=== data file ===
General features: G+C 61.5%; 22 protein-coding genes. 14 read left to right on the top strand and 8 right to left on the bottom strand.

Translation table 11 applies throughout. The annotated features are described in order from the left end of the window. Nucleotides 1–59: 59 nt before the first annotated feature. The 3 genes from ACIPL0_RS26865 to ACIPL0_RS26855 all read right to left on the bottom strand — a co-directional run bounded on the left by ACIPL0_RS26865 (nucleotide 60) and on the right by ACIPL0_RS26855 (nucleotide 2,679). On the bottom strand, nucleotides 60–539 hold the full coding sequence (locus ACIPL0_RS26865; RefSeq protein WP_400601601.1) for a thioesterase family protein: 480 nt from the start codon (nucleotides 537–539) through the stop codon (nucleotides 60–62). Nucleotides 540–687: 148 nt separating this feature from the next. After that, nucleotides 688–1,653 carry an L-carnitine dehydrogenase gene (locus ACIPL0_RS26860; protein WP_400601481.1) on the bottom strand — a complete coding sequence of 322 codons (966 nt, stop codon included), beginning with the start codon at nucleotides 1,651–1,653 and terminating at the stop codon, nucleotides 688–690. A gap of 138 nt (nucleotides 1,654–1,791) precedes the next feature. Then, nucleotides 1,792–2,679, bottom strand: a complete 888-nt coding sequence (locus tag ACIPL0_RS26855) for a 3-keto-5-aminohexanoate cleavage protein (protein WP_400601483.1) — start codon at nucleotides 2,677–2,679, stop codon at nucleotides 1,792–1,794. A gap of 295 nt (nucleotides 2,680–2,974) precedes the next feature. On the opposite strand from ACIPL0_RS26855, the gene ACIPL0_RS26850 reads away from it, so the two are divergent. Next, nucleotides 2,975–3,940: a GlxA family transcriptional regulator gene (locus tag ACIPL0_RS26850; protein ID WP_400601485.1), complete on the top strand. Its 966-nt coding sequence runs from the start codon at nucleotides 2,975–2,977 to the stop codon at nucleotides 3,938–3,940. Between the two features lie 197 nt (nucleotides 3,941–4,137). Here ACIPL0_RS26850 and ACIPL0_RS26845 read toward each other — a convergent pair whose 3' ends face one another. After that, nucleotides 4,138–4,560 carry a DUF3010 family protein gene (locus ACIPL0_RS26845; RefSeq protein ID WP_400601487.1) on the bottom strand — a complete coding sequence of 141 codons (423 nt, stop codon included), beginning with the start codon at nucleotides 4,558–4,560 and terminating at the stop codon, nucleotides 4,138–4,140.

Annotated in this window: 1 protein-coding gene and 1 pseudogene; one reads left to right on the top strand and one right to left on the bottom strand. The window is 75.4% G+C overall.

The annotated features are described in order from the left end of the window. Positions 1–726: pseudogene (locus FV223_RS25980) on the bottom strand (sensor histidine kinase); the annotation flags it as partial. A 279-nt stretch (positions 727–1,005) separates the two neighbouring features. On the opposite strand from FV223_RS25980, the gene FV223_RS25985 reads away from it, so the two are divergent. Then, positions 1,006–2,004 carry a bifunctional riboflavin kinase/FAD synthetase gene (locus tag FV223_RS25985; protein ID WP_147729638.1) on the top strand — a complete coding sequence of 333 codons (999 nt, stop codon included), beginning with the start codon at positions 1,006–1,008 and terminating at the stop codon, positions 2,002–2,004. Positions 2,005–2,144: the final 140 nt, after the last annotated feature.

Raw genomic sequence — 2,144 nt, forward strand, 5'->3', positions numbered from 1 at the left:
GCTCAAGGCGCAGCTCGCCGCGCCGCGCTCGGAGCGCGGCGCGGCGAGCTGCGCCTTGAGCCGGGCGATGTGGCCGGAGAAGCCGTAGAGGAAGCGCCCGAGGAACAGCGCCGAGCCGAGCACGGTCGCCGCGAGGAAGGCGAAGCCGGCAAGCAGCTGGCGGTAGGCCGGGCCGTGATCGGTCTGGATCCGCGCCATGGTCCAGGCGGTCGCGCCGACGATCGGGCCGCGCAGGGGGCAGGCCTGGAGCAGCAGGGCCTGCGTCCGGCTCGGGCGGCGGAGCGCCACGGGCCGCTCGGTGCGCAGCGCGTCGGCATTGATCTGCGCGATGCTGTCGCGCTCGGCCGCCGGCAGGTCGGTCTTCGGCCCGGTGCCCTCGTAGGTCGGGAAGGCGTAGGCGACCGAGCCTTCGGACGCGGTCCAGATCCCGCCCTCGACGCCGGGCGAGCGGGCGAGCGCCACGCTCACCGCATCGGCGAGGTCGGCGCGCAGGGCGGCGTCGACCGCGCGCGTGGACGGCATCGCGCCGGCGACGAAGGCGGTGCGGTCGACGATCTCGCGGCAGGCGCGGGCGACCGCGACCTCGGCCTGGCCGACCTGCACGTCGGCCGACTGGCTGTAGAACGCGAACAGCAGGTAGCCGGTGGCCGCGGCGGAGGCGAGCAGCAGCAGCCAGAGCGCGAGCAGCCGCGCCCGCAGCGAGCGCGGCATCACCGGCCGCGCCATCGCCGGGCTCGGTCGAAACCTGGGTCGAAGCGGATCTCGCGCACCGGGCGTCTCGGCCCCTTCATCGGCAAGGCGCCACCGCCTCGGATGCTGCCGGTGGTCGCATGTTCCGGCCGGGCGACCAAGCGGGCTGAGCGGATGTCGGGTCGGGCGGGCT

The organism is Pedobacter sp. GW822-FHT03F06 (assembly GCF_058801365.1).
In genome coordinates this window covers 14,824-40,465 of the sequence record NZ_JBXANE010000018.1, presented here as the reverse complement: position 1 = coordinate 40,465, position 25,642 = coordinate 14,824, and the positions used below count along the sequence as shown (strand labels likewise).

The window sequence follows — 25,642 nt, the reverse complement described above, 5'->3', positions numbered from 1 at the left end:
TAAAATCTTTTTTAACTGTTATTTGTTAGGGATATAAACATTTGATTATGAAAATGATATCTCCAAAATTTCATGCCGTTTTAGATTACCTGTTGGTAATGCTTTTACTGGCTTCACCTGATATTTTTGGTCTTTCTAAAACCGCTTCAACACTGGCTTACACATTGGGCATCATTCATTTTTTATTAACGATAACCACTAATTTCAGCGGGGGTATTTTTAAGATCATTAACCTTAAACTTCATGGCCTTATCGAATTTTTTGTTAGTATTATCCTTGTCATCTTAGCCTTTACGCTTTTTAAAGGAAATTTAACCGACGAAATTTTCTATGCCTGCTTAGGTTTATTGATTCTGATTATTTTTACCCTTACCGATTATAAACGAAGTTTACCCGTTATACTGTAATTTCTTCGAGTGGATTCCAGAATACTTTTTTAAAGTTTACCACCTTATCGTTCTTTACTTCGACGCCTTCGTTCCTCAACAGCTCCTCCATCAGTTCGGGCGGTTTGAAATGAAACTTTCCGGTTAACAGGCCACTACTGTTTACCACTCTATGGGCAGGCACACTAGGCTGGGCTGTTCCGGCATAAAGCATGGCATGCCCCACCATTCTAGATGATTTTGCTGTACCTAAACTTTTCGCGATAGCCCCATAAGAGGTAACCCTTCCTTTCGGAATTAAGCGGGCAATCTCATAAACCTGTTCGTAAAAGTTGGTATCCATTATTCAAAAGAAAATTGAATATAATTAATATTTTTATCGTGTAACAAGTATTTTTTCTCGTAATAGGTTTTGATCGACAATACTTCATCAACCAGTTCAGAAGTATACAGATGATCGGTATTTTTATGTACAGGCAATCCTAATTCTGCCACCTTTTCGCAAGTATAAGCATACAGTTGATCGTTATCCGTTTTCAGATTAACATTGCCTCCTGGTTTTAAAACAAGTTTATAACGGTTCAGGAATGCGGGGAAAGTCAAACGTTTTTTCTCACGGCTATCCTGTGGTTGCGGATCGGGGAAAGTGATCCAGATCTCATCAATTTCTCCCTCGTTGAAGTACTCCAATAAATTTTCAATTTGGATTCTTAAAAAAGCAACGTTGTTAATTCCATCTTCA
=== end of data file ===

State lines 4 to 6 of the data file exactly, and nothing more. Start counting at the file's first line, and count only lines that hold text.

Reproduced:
The annotated features are described in order from the left end of the window. Positions 1–726: pseudogene (locus FV223_RS25980) on the bottom strand (sensor histidine kinase); the annotation flags it as partial. A 279-nt stretch (positions 727–1,005) separates the two neighbouring features. On the opposite strand from FV223_RS25980, the gene FV223_RS25985 reads away from it, so the two are divergent. Then, positions 1,006–2,004 carry a bifunctional riboflavin kinase/FAD synthetase gene (locus tag FV223_RS25985; protein ID WP_147729638.1) on the top strand — a complete coding sequence of 333 codons (999 nt, stop codon included), beginning with the start codon at positions 1,006–1,008 and terminating at the stop codon, positions 2,002–2,004. Positions 2,005–2,144: the final 140 nt, after the last annotated feature.

Raw genomic sequence — 2,144 nt, forward strand, 5'->3', positions numbered from 1 at the left:
GCTCAAGGCGCAGCTCGCCGCGCCGCGCTCGGAGCGCGGCGCGGCGAGCTGCGCCTTGAGCCGGGCGATGTGGCCGGAGAAGCCGTAGAGGAAGCGCCCGAGGAACAGCGCCGAGCCGAGCACGGTCGCCGCGAGGAAGGCGAAGCCGGCAAGCAGCTGGCGGTAGGCCGGGCCGTGATCGGTCTGGATCCGCGCCATGGTCCAGGCGGTCGCGCCGACGATCGGGCCGCGCAGGGGGCAGGCCTGGAGCAGCAGGGCCTGCGTCCGGCTCGGGCGGCGGAGCGCCACGGGCCGCTCGGTGCGCAGCGCGTCGGCATTGATCTGCGCGATGCTGTCGCGCTCGGCCGCCGGCAGGTCGGTCTTCGGCCCGGTGCCCTCGTAGGTCGGGAAGGCGTAGGCGACCGAGCCTTCGGACGCGGTCCAGATCCCGCCCTCGACGCCGGGCGAGCGGGCGAGCGCCACGCTCACCGCATCGGCGAGGTCGGCGCGCAGGGCGGCGTCGACCGCGCGCGTGGACGGCATCGCGCCGGCGACGAAGGCGGTGCGGTCGACGATCTCGCGGCAGGCGCGGGCGACCGCGACCTCGGCCTGGCCGACCTGCACGTCGGCCGACTGGCTGTAGAACGCGAACAGCAGGTAGCCGGTGGCCGCGGCGGAGGCGAGCAGCAGCAGCCAGAGCGCGAGCAGCCGCGCCCGCAGCGAGCGCGGCATCACCGGCCGCGCCATCGCCGGGCTCGGTCGAAACCTGGGTCGAAGCGGATCTCGCGCACCGGGCGTCTCGGCCCCTTCATCGGCAAGGCGCCACCGCCTCGGATGCTGCCGGTGGTCGCATGTTCCGGCCGGGCGACCAAGCGGGCTGAGCGGATGTCGGGTCGGGCGGGCT